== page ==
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Blood. 1986 Jul;68(1):119-25.

Marrow transplantation for severe aplastic anemia: methotrexate alone compared with a combination of methotrexate and cyclosporine for prevention of acute graft-versus-host disease.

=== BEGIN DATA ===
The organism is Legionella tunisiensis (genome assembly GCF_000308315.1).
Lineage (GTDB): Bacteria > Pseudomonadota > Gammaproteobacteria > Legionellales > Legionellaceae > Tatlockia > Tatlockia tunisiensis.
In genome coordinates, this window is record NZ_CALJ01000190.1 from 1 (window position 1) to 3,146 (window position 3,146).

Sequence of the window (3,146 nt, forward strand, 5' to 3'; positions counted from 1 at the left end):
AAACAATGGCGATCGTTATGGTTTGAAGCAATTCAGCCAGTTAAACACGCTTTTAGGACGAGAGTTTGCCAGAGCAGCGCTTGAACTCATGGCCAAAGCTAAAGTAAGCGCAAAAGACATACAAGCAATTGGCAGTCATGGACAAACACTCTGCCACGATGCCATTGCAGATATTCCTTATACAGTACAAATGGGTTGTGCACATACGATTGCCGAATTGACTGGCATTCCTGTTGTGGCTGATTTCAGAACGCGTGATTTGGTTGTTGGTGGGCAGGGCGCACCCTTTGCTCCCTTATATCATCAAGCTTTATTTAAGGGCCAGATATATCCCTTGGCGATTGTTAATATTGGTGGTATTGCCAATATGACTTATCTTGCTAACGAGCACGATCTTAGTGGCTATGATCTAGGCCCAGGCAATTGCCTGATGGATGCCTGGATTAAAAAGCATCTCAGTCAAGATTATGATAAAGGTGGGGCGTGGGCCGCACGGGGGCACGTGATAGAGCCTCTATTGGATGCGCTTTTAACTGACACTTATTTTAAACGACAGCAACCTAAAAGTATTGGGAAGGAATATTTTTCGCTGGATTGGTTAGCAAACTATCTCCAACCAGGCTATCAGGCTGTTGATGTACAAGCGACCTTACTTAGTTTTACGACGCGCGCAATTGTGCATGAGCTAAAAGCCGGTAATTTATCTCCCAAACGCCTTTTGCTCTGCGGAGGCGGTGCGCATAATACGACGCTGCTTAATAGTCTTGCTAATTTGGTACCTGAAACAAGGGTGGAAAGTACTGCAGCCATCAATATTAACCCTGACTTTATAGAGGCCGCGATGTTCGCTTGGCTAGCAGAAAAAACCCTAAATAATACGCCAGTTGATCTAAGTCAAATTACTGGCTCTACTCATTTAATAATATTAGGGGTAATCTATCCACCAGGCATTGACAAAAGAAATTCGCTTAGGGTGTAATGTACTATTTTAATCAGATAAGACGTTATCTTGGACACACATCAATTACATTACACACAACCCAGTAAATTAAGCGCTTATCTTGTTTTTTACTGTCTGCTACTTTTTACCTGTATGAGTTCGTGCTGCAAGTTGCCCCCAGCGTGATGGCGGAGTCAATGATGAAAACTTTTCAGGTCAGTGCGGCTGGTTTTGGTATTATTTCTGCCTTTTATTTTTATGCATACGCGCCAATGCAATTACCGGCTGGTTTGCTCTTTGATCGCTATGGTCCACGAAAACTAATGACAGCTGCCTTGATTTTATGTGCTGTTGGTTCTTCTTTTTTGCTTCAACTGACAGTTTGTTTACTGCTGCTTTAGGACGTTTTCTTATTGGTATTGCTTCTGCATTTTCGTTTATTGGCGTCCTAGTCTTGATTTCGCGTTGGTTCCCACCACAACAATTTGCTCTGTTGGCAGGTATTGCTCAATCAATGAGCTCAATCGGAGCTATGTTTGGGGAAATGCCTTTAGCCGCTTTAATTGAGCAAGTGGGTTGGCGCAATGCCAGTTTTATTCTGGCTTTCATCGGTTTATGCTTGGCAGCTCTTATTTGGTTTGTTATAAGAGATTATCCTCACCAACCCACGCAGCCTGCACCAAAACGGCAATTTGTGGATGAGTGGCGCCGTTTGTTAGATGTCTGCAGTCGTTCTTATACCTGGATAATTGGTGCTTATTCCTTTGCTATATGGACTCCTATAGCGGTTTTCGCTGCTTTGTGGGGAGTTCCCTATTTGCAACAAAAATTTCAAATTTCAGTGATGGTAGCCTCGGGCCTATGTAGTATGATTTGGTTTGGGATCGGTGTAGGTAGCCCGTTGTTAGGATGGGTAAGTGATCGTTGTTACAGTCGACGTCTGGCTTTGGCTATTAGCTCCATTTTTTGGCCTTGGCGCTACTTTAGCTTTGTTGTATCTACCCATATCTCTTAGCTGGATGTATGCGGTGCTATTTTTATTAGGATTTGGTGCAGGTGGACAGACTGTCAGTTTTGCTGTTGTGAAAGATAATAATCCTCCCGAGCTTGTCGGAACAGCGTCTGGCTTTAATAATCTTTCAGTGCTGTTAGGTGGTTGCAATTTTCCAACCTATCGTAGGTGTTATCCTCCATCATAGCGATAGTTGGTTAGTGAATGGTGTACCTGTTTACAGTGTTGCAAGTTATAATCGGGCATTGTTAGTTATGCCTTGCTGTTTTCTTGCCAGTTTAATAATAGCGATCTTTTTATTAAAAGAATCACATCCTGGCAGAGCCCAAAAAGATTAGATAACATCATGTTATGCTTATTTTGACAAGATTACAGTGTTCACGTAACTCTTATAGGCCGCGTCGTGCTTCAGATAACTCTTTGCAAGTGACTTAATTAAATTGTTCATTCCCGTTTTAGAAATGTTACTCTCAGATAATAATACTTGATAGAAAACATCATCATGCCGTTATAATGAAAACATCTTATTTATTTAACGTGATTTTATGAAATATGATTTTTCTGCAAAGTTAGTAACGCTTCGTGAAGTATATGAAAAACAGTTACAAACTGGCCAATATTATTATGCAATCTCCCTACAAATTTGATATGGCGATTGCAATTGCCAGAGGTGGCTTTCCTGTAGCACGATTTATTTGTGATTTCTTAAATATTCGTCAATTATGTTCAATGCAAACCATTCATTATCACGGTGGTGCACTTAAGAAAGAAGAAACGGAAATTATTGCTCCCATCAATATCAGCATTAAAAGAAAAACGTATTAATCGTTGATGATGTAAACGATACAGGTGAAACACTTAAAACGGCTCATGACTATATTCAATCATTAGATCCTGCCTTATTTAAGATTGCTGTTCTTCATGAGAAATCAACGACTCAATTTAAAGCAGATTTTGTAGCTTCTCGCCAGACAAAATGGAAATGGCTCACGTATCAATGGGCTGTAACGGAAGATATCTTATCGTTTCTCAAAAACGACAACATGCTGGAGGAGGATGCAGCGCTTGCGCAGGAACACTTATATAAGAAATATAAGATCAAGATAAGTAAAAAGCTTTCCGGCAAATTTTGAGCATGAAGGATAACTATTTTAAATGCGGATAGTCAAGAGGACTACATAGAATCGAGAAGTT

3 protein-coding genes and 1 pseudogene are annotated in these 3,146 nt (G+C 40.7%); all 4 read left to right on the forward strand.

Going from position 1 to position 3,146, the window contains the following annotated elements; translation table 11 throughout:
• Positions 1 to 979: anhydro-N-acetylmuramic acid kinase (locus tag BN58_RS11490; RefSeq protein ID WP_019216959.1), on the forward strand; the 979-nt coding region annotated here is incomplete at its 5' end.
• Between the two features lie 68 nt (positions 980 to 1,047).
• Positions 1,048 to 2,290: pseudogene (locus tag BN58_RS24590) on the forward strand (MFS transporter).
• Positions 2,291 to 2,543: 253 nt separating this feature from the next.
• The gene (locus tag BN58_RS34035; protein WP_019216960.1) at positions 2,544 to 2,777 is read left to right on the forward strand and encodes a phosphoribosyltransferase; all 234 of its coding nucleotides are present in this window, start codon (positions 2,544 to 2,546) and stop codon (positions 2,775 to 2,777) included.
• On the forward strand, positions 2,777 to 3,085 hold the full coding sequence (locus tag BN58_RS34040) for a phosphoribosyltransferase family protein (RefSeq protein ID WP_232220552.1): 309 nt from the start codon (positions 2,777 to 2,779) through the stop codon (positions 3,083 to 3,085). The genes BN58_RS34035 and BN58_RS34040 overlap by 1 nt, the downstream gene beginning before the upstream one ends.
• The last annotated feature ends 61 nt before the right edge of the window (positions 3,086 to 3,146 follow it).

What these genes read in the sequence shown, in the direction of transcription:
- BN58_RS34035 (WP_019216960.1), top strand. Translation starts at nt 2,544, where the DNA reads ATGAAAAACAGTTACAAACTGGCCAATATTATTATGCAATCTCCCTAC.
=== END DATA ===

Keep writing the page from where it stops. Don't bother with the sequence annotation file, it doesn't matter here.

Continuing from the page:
Forty-six patients with severe aplastic anemia (median age, 23 years) were treated with high-dose cyclophosphamide followed by infusion of marrow from an HLA-identical family member. To evaluate postgrafting prophylaxis for graft-v-host disease (GVHD), they were entered into a prospective randomized trial comparing the effect of a combination of methotrexate and cyclosporine (n = 22) to that of methotrexate alone (n = 24). Forty-four of the forty-six patients had evidence of sustained marrow engraftment. Only one patient in each of the two study groups showed graft rejection. A significant reduction in the cumulative incidence of grades II to IV acute GVHD was seen in patients given methotrexate/cyclosporine (18%) compared with those given methotrexate alone (53%) (P = .012). In three patients given methotrexate alone, grade III developed, and in six, grade IV acute GVHD developed, compared with none given methotrexate/cyclosporine. Eighteen of the 22 patients given methotrexate/cyclosporine and 15 of the 24 given methotrexate alone are alive between 5.5 and 44.5 months (median, 18 months), with actuarial survival rates at 2 years of 82% and 60%, respectively (P = .062). The incidence of fatal infections was higher in patients given methotrexate alone, whereas there are as yet no significant differences in the incidence of chronic GVHD. We conclude that methotrexate/cyclosporine treatment resulted in a significant decrease in the incidence and severity of acute GVHD in patients who received transplants for severe aplastic anemia and thus an improvement in survival.

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